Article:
The differentiated cells for transplant produced by these methods are homozygous for at least one HLA antigen present on cells of the transplant recipient. Histocompatibility of the cells for transplant and the recipient increases as a function of the number of homozygous HLA antigens of the cells for transplant that match HLA antigens of the recipient. The greater the number of homozygous HLA antigens of the cells for transplant that match HLA antigens of the recipient, the longer the graft is expected to survive without being rejected. The cells for transplant provided by the invention will therefore have one, two, three, four, five, six, or more homozygous HLA antigens that match HLA antigens of the recipient. For example, cells for transplant produced by the present invention can have homozygous HLA-A, HLA-B, and HLA-DR antigens that match HLA antigens of the recipient. Alternatively, the cells for transplant produced by the present invention can have homozygous HLA-A, HLA-B, HLA-C, HLA-DR, HLA-DQ, and HLA-DP antigens that match HLA antigens of the recipient. The ability to select stem cells “off the shelf” to produce cells for transplant having a relatively high number of homozygous HLA antigens that match those of a prospective transplant recipient depends on the size and complexity of the stem cells bank. A stem cell bank containing from 100,000 to 200,000 different stem cell lines, each having a different combination of homozygous HLA-A, HLA-B, and HLA-DR antigens, is required in order to be able to provide cells with homozygous HLA-A, HLA-B, and HLA-DR antigens that match the corresponding HLA antigens of a large percentage of people in a diverse population such as that of North America. Use of cells from individuals with blood type O can avoid rejection based on ABO blood type; but there would have to be two versions of each cell type in the stem cell bank in order to provide matches to the Rh(+) and Rh(−) blood types. Accordingly, a stem cell bank containing several hundred thousand stem cell lines can be expected to provide “off the shelf” stem cells that can be used to generate differentiated cells needed for transplant that have homozygous HLA-A, HLA-B, and HLA-DR antigens matching those of a person in need of such a transplant.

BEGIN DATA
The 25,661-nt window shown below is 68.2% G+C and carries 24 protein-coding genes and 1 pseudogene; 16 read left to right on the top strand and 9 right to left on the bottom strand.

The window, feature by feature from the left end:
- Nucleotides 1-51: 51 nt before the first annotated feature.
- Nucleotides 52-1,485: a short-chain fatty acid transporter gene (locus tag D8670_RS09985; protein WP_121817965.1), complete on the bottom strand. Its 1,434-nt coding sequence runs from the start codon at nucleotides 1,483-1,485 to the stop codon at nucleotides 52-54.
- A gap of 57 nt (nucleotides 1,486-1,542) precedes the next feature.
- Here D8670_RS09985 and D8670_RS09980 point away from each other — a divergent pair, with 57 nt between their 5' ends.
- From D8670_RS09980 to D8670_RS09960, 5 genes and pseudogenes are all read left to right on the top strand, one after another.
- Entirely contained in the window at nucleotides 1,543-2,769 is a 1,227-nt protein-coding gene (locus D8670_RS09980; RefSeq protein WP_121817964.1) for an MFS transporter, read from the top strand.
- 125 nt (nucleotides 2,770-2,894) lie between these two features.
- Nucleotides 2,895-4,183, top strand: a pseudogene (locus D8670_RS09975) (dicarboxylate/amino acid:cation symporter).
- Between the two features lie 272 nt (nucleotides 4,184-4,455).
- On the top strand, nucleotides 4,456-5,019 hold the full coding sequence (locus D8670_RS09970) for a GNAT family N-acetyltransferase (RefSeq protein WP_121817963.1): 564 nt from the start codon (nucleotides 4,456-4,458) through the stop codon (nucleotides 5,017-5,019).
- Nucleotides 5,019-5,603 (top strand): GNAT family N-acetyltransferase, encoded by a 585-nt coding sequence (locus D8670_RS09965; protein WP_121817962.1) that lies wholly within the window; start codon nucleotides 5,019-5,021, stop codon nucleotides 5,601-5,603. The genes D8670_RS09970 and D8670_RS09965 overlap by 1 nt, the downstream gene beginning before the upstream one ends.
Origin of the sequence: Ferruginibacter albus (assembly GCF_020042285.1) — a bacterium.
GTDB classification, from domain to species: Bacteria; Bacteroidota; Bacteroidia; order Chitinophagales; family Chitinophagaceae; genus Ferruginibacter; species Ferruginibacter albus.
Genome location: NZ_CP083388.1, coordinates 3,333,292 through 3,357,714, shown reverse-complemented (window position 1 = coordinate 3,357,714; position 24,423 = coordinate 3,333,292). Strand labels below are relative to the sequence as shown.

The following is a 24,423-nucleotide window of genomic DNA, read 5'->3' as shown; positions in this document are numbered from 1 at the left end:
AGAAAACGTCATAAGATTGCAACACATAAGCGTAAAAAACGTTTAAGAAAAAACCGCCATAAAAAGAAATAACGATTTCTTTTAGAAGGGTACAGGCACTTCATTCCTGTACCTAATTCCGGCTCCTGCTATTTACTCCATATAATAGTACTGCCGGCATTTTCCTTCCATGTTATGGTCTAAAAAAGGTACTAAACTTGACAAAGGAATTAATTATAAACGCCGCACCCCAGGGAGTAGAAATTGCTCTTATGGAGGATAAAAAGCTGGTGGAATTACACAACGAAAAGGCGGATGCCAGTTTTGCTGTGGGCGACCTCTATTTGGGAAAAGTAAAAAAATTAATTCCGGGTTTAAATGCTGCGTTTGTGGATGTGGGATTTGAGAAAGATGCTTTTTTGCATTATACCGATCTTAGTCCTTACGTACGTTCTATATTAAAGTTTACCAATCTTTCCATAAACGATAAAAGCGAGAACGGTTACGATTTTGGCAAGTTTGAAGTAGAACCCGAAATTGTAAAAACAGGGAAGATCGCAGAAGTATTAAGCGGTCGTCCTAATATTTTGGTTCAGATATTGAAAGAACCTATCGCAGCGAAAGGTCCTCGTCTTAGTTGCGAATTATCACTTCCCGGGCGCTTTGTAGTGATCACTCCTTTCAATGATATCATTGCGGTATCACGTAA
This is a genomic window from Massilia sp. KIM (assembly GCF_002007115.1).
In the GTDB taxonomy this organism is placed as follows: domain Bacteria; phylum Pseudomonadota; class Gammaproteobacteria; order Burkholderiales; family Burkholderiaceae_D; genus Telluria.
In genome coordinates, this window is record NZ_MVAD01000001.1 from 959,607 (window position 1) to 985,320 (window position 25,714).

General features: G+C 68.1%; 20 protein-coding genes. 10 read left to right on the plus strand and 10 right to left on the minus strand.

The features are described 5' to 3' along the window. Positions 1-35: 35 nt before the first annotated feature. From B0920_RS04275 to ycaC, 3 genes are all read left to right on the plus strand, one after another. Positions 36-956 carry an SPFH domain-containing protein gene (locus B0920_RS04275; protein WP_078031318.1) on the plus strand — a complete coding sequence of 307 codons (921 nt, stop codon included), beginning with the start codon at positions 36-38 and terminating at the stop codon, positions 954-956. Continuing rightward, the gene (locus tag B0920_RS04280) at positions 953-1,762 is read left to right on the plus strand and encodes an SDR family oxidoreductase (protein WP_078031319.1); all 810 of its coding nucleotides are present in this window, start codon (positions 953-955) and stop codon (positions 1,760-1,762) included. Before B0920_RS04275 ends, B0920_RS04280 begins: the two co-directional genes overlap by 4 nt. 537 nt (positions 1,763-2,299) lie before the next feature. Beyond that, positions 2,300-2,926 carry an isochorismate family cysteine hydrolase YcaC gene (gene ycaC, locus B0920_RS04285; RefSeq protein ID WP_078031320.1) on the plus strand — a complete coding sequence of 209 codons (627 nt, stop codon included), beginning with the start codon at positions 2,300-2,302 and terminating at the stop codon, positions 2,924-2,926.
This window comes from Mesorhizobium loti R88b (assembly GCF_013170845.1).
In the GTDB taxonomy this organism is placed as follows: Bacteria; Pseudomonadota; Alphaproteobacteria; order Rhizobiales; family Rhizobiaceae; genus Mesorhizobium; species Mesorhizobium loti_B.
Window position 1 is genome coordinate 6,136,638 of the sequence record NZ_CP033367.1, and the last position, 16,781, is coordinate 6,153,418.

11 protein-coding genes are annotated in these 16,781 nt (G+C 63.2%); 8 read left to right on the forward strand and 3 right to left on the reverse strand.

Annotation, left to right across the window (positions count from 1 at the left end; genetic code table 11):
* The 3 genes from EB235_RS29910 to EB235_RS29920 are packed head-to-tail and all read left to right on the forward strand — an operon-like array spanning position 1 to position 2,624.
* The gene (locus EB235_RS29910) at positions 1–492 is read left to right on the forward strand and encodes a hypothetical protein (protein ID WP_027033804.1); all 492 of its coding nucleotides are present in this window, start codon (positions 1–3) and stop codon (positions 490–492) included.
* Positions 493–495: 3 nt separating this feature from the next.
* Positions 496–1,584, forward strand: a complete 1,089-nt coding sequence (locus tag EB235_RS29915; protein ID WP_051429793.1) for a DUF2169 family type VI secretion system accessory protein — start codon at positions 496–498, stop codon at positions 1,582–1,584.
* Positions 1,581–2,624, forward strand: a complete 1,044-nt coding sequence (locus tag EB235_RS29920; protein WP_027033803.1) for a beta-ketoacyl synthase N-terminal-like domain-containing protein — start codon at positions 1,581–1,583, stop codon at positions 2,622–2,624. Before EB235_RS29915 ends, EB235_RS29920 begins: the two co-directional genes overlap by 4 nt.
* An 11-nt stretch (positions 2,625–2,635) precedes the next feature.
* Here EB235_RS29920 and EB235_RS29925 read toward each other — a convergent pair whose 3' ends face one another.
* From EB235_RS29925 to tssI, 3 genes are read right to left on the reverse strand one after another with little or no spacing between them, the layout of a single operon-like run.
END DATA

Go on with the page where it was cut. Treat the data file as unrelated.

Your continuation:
- Therapeutic Cell Transplantation